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About the implementation of del in Python 3

Chris Angelico <rosuav at gmail.com>:

> On Fri, Jul 7, 2017 at 7:10 AM, Marko Rauhamaa <marko at pacujo.net> wrote:
>> Whether id() returns one such thing or not can't be discerned by a
>> Python program. What's more, for any compliant implementation of id(),
>> you can interpret the returned number as an address in some address
>> space (whether it's useful or not to interpret it that way).
> And I can interpret "Marko Rauhamaa" as a MIME-encoded IPv6 address.
> Does that mean it is one?
> 31:aae4::45ab:a16a:669a
> This is clearly your identity, and your address.
> [...]
> I've no idea what you're saying here with all that concatenation and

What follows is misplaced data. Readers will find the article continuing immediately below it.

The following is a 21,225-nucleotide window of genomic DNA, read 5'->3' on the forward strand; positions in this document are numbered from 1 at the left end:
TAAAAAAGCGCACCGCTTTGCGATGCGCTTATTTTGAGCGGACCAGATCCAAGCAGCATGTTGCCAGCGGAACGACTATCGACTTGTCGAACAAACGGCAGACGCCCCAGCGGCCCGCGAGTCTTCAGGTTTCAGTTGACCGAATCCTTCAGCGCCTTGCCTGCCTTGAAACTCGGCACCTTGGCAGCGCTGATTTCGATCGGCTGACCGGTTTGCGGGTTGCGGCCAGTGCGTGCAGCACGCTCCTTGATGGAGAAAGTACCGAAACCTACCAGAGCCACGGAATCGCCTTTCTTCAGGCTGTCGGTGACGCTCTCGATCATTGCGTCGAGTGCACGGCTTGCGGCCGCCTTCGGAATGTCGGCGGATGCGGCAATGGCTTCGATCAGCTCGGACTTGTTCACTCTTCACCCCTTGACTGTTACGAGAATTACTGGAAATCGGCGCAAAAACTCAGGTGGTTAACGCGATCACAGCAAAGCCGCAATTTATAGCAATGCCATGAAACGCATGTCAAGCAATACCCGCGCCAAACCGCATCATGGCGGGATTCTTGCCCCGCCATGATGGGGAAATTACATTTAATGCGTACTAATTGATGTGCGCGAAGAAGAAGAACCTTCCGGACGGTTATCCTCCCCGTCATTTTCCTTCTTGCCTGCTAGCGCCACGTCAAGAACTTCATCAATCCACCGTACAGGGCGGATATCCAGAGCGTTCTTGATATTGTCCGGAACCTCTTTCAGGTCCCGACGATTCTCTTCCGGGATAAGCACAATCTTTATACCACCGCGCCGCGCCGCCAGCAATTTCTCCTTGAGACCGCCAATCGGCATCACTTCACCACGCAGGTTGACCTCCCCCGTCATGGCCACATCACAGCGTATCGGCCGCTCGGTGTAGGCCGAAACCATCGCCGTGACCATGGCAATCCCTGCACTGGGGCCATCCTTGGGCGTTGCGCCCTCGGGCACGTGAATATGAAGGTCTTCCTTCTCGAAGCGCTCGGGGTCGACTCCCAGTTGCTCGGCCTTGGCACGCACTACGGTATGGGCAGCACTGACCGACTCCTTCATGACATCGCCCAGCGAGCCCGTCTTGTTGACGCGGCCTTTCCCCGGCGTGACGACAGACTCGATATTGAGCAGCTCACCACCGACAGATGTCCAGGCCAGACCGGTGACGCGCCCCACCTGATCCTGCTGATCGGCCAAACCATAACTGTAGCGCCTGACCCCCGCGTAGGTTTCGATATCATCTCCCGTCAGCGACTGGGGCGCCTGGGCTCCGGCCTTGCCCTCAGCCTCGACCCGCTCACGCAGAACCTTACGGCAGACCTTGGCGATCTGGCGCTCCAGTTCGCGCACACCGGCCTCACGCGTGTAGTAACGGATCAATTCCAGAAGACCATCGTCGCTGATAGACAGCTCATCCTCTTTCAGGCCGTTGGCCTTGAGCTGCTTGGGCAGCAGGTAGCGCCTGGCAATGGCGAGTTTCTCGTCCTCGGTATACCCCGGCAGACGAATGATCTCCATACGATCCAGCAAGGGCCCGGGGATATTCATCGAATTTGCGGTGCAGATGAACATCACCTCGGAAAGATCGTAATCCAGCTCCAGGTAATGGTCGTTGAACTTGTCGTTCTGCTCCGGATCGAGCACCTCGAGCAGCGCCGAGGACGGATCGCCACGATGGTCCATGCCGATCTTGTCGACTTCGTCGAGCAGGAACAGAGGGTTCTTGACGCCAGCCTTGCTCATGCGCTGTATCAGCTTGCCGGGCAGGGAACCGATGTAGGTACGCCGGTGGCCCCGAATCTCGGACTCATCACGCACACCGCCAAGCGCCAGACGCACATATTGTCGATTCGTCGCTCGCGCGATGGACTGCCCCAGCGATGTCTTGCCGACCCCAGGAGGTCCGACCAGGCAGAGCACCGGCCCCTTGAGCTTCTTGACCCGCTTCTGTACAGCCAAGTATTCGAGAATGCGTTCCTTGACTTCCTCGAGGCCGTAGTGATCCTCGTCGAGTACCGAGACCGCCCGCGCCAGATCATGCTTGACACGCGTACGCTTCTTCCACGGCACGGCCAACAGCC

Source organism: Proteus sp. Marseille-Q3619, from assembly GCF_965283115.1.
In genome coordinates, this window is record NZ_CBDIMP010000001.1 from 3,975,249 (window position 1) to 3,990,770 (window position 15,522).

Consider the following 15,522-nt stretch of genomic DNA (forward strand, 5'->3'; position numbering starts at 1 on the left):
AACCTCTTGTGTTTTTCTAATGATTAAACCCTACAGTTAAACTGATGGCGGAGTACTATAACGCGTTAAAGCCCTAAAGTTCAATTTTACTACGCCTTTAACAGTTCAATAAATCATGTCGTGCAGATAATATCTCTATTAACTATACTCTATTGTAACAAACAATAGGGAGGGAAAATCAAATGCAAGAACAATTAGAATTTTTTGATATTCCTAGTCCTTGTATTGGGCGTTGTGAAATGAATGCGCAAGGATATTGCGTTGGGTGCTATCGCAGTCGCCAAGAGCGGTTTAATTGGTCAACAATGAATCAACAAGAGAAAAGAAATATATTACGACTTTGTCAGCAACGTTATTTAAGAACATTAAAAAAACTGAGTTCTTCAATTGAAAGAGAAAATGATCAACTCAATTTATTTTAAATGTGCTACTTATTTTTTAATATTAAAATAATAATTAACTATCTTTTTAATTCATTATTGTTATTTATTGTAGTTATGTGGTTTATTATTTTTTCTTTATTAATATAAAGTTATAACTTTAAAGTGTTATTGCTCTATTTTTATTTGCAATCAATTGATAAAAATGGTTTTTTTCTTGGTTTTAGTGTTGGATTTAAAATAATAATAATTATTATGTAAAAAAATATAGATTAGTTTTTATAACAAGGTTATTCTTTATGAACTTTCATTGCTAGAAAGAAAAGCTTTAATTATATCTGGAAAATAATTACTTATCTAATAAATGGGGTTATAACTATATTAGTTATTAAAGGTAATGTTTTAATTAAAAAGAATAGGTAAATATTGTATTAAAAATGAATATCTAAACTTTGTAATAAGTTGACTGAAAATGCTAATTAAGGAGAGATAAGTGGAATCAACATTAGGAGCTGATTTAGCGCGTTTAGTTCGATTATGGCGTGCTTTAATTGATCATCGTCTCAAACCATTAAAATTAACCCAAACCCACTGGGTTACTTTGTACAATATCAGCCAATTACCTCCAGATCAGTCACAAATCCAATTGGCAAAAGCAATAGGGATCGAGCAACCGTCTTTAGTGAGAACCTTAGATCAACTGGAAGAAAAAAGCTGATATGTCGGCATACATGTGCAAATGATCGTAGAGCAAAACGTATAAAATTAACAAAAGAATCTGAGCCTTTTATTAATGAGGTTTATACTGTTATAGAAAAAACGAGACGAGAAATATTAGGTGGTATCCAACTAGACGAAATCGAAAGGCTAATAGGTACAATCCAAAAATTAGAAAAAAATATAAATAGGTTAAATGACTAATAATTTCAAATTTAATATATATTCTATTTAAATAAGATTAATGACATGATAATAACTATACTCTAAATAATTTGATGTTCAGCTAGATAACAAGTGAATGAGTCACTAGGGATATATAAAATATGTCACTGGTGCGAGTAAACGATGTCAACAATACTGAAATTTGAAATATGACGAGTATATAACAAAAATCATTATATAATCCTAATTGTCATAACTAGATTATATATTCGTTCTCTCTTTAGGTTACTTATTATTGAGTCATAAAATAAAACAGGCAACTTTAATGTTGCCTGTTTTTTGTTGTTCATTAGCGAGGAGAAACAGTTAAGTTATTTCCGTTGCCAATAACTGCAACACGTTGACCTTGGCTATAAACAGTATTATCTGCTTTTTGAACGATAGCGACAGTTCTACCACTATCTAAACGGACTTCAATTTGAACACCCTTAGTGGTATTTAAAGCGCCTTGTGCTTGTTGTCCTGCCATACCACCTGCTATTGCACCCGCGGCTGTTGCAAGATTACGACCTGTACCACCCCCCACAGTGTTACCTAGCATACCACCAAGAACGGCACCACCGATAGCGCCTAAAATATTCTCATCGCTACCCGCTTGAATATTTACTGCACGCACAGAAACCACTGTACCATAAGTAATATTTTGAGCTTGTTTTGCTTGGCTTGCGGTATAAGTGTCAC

> stuff, but the truth is way simpler. If the two sides are the same
> object, 'is' returns true. Seriously, what's not clear?

Google finds a Dutch master's thesis from 2009 that gives formal
semantics to a subset of Python. I was interested in seeing how it
treated identity. Lo and behold:

   The is operator determines whether its operands are the same object.
   This is achieved by comparing the addresses of the operands.

        <?, ?, S|a[l] is ?, a[r]       >
     ? <?, ?, S          , a[l] ? a[r]>                       (13.7)

   <URL: http://gideon.smdng.nl/wp-content/uploads/thesis.pdf> [p. 61/91]

(just sayin')